Indications and Contraindications to Implementing the Medical Directive should be included
- Some directives are very specific (e.g. in case of GI bleed, medication should not be prescribed) or very vague (e.g. in the case of medical directove for history taking, indication is any patient admitted in X hospital, under X service, with X physician).
- Some directives advise to refer to external resources (e.g. Clinical Practice Guidelines or Rx Files) for indications and contraindications of medications and procedures.
There should be a statement defining the Certification and Education requirements of Physician Assistants that are to implement the medical directive. This may include:
- “Physician Assistant passed the PACCC, or be PA-C
- “Physician Assistant must have liability insurance”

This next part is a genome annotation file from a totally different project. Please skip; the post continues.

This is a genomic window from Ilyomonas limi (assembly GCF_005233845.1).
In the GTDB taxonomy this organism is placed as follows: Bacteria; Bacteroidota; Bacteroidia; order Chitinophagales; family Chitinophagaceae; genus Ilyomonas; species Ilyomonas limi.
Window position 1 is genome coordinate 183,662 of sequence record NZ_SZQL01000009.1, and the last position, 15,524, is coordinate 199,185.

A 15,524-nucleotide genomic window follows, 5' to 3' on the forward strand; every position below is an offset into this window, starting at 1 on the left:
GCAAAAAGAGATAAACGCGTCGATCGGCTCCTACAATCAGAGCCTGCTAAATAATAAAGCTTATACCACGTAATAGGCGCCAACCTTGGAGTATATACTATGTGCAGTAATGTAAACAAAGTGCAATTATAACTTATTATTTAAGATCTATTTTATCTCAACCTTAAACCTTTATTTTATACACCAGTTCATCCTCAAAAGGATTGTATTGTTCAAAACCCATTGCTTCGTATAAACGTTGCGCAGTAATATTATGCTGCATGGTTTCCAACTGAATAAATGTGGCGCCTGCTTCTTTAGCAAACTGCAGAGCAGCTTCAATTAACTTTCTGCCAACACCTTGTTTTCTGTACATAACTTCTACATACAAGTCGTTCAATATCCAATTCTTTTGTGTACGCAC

Without title protection that may come with PA regulation in Ontario, education that is listed in directive helps define “Physician Assistant” role (i.e. Physician Assistant is someone who went to PA school)
Optional: Additional Competency Assessment
If a PA is performing a delegated controlled act, they must be capable of performing it safely and competently. Without regulation in Ontario, there is no official process for determining an individual’s competence other than the PA Entry to Exam. The medical directives may have a component of “competency assessment”.
For example, perhaps an MD is to observe you doing 3 lumbar punctures are your own properly, and sign off on the medical directive before you can start doing this on your own.